Long-Term Benzos do not Help Schizophrenia

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Researchers in Germany, China and Australia teamed up to find, through a meta-analysis of research pertaining to 1045 patients receiving antipsychotics, that augmentation with benzodiazepines did not improve outcomes. The authors recommend that benzodiazepines should be considered only for “ultra short-term sedation of acutely agitated patients but not for augmentation of antipsychotics in the medium- and long-term pharmacotherapy of schizophrenia and related disorders.”

Abstract →

Dold, M., Li, C., Gillies, D., Leucht, S.; Benzodiazepine augmentation of antipsychotic drugs in schizophrenia: A meta-analysis and cochrane review of randomized controlled trials. European Neuropsychopharmacology. Available online April 17, 2013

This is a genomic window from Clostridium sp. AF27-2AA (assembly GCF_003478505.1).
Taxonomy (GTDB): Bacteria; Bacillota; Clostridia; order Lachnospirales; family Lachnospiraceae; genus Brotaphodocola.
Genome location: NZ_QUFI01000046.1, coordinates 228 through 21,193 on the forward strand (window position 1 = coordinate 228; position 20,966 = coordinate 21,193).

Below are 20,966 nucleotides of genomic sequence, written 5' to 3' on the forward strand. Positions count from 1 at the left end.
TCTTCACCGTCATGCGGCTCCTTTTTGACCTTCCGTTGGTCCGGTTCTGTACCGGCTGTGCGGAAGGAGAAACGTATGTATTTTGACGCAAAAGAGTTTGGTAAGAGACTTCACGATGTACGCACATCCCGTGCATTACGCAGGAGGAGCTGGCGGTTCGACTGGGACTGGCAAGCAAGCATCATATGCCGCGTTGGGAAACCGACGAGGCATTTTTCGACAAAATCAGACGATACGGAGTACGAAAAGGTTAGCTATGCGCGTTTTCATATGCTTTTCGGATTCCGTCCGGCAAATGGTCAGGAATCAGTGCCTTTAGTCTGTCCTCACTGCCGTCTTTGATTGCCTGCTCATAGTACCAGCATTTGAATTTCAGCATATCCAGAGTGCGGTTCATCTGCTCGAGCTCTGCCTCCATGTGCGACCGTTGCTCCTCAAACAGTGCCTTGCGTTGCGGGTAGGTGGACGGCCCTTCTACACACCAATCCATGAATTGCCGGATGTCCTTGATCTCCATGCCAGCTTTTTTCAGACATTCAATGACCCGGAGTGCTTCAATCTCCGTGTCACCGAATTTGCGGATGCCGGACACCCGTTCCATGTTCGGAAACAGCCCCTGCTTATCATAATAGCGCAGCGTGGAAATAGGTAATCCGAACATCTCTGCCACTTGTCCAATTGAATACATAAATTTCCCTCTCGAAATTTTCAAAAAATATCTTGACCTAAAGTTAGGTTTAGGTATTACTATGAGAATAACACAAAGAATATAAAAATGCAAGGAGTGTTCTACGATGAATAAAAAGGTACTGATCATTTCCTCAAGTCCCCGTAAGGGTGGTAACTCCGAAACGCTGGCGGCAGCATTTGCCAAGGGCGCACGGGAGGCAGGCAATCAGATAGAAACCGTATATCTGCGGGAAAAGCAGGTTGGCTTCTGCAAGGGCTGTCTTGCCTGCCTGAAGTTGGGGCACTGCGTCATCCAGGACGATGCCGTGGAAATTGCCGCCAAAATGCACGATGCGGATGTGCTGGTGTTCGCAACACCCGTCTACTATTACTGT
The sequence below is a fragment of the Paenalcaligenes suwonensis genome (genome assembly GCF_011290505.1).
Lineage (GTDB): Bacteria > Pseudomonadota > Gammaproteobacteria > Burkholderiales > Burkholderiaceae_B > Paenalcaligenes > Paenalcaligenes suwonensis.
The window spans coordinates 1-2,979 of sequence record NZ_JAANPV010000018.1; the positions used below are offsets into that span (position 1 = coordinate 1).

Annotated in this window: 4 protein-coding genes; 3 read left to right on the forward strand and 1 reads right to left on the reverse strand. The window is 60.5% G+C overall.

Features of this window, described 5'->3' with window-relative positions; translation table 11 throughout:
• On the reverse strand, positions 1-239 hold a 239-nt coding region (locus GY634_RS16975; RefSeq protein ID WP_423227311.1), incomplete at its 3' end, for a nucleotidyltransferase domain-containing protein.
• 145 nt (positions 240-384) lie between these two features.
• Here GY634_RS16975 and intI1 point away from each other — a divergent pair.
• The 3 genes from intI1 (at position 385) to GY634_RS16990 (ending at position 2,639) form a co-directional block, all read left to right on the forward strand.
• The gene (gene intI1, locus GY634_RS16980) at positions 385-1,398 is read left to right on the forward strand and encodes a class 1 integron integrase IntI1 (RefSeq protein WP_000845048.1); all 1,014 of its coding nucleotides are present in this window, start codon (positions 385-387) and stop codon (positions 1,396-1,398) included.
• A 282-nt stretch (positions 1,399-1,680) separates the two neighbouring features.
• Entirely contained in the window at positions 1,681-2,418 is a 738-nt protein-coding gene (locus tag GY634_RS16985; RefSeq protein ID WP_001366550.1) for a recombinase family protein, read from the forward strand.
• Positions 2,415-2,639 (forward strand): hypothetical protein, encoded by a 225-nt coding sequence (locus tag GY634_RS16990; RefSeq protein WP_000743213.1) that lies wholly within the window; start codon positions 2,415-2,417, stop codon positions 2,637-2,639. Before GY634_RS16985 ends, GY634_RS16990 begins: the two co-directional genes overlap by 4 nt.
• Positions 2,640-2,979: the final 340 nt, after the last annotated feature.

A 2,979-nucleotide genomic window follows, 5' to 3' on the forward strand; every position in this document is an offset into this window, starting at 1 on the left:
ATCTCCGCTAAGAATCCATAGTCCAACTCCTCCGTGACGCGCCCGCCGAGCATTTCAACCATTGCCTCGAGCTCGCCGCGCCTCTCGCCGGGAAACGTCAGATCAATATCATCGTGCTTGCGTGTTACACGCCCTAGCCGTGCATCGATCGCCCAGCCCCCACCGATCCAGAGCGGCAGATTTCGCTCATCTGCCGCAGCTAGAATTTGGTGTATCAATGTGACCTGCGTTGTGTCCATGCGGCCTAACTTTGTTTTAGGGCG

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Kermit Cole
Kermit Cole, MFT, founding editor of Mad in America, works in Santa Fe, New Mexico as a couples and family therapist. Inspired by Open Dialogue, he works as part of a team and consults with couples and families that have members identified as patients. His work in residential treatment — largely with severely traumatized and/or "psychotic" clients — led to an appreciation of the power and beauty of systemic philosophy and practice, as the alternative to the prevailing focus on individual pathology. A former film-maker, he has undergraduate and master's degrees in psychology from Harvard University, as well as an MFT degree from the Council for Relationships in Philadelphia. He is a doctoral candidate with the Taos Institute and the Free University of Brussels. You can reach him at [email protected]